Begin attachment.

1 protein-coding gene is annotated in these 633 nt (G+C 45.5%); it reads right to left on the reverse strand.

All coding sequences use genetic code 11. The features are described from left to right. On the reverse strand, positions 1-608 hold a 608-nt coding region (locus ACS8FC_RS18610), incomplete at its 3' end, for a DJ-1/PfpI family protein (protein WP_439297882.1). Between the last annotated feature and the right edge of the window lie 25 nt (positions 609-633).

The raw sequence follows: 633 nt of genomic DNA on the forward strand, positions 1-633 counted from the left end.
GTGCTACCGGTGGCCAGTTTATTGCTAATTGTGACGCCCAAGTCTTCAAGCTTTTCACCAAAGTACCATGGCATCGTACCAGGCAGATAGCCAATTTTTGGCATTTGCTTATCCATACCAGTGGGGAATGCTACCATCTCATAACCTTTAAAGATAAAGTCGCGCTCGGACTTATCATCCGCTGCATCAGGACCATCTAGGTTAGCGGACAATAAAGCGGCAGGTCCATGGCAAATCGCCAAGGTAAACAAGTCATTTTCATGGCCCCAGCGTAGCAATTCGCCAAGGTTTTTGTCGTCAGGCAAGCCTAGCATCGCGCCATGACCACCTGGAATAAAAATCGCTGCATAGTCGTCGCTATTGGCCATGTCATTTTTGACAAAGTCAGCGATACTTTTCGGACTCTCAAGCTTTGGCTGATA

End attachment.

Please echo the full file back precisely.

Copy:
1 protein-coding gene is annotated in these 633 nt (G+C 45.5%); it reads right to left on the reverse strand.

All coding sequences use genetic code 11. The features are described from left to right. On the reverse strand, positions 1-608 hold a 608-nt coding region (locus ACS8FC_RS18610), incomplete at its 3' end, for a DJ-1/PfpI family protein (protein WP_439297882.1). Between the last annotated feature and the right edge of the window lie 25 nt (positions 609-633).

The raw sequence follows: 633 nt of genomic DNA on the forward strand, positions 1-633 counted from the left end.
GTGCTACCGGTGGCCAGTTTATTGCTAATTGTGACGCCCAAGTCTTCAAGCTTTTCACCAAAGTACCATGGCATCGTACCAGGCAGATAGCCAATTTTTGGCATTTGCTTATCCATACCAGTGGGGAATGCTACCATCTCATAACCTTTAAAGATAAAGTCGCGCTCGGACTTATCATCCGCTGCATCAGGACCATCTAGGTTAGCGGACAATAAAGCGGCAGGTCCATGGCAAATCGCCAAGGTAAACAAGTCATTTTCATGGCCCCAGCGTAGCAATTCGCCAAGGTTTTTGTCGTCAGGCAAGCCTAGCATCGCGCCATGACCACCTGGAATAAAAATCGCTGCATAGTCGTCGCTATTGGCCATGTCATTTTTGACAAAGTCAGCGATACTTTTCGGACTCTCAAGCTTTGGCTGATA